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already; the clown bore it, the fool sent it, and the lady hath it: sweet clown, sweeter fool, sweetest lady! By the world, I would not care a pin if the other three were in: Here comes one with a paper; God give him grace to groan! [Gets up into a tree.

Enter the King, with a paper. King. Ah me!

Biron. [Aside.] Shot, by heaven!—Proceed, sweet Cupid; thou hast thump'd him with thy birdbolt under the left pap:-I'faith secrets.King. [Reads.] So sweet a kiss the golden sun

gives not To those fresh morning drops upon the rose, As thy eye-beams, when their fresh rays have smote

The night of dew that on my cheeks down flows:
Nor shines the silver moon one half so bright

Through the transparent bosom of the deep,
As doth thy face through tears of mine give light;

Thou shin'st in every tear that I do weep:
No drop but as a coach doth carry thee,

So ridest thou triúmphing in my woe;
Do but behold the tears that swell in me,

And they thy glory through thy grief will show :
But do not love thyself; then thou wilt keep
My tears for glasses, and still make me weep.
0 queen of queens, how far dost thou excel!
No thought can think, nor tongue of mortal tell.
How shall she know my griefs? I'll drop the paper;
Sweet leaves, shade folly. Who is he comes here?

[Steps aside.
Enter LONGAVILLE, with a paper.
What, Longaville! and reading! listen, ear.
Biron. Now, in thy likeness, one more fool, ap-


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Act 4.





sult, da

Dadley, Sculp.

Publishd by E. &C. Rivington London May 24.7803.




Long. Ah me! I am forsworn. Biron. Why, he comes in like a perjure,' wearing papers.

[Aside. King. In love, I hope; Sweet fellowship in shame!

[Aside. Biron. One drunkard loves another of the name.

[ Aside. Long. Am I the first that have been perjur'd so? Biron. [Aside.] I could put thee in comfort;

not by two, that I know: Thou mak’st the triumviry, the corner-cap of so

ciety, The shape of love's Tyburn that hangs up simpli

city. Long. I fear, these stubborn lines lack power to O sweet Maria, empress of my love! These numbers will I tear, and write in prose. Biron. [Aside.] O, rhymes are guards on wanton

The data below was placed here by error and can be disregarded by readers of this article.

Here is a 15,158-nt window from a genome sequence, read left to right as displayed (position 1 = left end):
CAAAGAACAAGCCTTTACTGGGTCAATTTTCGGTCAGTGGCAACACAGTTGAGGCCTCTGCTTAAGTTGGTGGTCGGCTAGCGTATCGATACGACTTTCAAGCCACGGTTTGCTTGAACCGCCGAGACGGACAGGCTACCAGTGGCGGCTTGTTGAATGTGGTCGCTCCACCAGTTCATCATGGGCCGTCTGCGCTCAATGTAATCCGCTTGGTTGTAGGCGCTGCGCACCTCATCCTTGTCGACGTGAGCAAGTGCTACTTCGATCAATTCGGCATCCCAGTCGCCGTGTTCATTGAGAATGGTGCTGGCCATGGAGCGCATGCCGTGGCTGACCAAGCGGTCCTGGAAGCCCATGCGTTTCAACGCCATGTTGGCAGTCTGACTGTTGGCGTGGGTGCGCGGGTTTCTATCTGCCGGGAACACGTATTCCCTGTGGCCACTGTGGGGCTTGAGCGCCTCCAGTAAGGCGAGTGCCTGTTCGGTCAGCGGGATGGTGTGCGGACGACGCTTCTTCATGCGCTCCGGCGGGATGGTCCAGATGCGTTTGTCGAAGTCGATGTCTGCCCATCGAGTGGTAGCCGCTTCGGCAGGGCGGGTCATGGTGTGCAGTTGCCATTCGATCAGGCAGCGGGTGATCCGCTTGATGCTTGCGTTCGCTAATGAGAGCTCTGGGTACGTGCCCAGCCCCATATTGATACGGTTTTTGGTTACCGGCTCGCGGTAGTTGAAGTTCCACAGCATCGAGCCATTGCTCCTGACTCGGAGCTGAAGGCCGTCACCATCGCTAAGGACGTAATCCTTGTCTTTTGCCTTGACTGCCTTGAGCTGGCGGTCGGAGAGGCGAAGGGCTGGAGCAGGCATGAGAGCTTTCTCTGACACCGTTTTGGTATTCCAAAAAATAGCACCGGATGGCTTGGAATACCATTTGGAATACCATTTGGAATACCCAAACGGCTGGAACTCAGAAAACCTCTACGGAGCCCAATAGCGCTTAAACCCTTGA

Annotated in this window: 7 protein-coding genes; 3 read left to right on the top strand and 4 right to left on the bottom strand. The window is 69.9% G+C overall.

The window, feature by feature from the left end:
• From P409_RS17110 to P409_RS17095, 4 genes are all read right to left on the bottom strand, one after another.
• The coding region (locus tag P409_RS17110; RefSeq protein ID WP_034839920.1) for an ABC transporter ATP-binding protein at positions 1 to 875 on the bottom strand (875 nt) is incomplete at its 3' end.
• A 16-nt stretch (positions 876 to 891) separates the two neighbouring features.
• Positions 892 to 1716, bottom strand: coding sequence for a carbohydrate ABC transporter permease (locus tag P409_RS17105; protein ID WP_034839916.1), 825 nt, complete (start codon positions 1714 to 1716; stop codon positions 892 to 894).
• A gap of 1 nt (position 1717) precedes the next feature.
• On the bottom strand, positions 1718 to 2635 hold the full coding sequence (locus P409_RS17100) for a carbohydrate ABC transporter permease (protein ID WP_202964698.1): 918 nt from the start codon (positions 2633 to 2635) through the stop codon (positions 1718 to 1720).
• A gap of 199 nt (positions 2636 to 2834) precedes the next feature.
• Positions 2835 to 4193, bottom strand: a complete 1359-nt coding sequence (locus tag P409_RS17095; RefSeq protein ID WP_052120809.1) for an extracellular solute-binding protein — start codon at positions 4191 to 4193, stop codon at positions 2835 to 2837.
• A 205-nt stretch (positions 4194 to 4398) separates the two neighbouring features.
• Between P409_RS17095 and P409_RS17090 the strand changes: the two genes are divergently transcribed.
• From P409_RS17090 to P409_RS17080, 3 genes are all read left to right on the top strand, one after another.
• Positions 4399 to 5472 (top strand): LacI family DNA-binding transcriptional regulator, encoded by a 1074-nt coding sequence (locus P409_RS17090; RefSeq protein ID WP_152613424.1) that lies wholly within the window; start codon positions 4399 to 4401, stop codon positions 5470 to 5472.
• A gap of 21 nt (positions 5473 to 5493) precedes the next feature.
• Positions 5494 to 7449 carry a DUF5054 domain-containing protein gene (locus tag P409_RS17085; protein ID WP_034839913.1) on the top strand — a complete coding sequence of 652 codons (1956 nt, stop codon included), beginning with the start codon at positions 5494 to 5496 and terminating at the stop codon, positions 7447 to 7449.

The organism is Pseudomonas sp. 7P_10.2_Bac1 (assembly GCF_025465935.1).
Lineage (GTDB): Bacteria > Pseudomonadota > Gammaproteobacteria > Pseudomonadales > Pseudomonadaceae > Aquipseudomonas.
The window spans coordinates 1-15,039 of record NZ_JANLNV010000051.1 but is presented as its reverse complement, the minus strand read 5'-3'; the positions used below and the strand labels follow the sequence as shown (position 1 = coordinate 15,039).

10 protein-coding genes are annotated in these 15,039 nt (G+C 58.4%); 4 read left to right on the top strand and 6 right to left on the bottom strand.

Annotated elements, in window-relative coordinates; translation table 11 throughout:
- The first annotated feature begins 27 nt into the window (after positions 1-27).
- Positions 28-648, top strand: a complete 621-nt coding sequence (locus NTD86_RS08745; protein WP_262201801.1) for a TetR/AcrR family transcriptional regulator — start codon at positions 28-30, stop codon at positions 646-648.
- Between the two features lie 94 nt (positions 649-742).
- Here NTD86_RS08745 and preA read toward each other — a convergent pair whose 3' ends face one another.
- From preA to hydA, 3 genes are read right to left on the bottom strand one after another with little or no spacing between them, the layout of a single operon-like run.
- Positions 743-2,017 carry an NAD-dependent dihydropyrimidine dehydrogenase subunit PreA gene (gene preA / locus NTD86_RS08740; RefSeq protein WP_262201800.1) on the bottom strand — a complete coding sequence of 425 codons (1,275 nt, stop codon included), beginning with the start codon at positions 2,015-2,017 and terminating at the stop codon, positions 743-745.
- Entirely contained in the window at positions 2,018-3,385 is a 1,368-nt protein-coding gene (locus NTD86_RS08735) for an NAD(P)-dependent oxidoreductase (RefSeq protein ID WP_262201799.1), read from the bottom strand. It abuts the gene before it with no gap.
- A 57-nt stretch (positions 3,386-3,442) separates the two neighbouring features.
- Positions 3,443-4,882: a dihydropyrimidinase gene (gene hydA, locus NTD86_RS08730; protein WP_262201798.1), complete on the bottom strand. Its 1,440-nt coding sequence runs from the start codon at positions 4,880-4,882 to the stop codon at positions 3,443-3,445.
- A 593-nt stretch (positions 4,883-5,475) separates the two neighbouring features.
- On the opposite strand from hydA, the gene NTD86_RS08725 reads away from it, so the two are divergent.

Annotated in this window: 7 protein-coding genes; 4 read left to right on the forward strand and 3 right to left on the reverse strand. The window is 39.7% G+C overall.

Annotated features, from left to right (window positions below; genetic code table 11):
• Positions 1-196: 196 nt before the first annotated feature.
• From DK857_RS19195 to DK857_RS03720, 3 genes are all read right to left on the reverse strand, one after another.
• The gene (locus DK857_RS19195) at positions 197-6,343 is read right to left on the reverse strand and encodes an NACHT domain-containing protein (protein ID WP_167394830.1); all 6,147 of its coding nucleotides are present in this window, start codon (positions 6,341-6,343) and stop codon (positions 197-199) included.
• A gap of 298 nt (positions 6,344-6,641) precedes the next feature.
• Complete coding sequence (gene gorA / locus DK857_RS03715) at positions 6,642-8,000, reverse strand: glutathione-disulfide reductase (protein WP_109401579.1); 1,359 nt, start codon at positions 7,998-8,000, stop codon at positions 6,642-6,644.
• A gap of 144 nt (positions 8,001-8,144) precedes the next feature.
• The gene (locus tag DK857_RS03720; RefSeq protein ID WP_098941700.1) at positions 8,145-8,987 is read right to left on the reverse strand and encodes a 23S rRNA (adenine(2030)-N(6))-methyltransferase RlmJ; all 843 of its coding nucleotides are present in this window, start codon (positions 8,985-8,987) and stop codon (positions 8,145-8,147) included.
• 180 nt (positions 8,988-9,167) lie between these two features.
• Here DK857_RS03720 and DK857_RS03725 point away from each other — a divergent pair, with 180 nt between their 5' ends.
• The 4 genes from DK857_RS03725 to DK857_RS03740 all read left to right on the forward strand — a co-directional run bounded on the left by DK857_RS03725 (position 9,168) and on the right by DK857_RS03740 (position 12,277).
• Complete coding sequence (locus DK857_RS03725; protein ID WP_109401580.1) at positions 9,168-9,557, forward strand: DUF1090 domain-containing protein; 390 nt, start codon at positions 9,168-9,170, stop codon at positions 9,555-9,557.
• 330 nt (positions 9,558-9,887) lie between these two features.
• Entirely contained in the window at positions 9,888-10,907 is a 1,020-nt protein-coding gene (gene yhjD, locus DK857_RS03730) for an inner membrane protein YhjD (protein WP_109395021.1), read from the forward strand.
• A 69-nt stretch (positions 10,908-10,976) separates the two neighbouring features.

Cupid's hose: Disfigure not his slop. Long

This same shall go.

[He reads the sonnet. Did not the heavenly rhetorick of thine eye ('Gainst whom the world cannot hold argu

ment,) Persuade my heart to this false perjury?

Vows, for thee broke, deserve not punishment. A woman I forswore; but, I will prove,

Thou being a goddess, I forswore not thee: My vow was earthly, thou a heavenly love;

Thy grace being gain'd, cures all disgrace in Vows are but breath, and breath a vapour is: Then thou, fair sun, which on my earth dost


- he comes in like a perjure,] The punishment of perjury is to wear on the breast a paper expressing the crime.

Disfigure not his slop.) This alludes to the usual tawdry dress of Cupid, when he appeared on the stage.

shine, Exhalst this vapour vow; in thee it is:

If broken then, it is no fault of mine; If by me broke, What fool is not so wise, To lose an oath to win a paradise? Biron. [Aside.] This is the liver vein, which

makes flesh a deity; A green goose, a goddess: pure, pure idolatry. God amend us, God amend! we are much out o'the


Enter DUMAIN, with a paper. Long. By whom shall I send this ?-Company! stay.

[Stepping aside. Biron. [Aside.] All hid, all hid, an old infant

Like a demi-god here sit I in the sky,
And wretched fools' secrets heedfully o'er-eye.
More sacks to the mill! O heavens, I have my wish;
Dumain transform'd: four woodcocks in a dish!

Dum. O most divine Kate!

O most prophane coxcomb!

[Aside. Dum. By heaven, the wonder of a mortal eye! Biron. By earth she is but corporal; there you lie.

[ Aside. Dum. Her amber hairs for foul have amber

coted.* Biron. An amber-colour'd raven was well noted,

[ Aside.

the liver vein,] The liver was anciently supposed to be the seat of love.

All hid, ull hid,] The children's cry at hide and seek.

- amber coted.] The word here intended, though mispelled, is quoted, which signifies observed or regarded, both here and in

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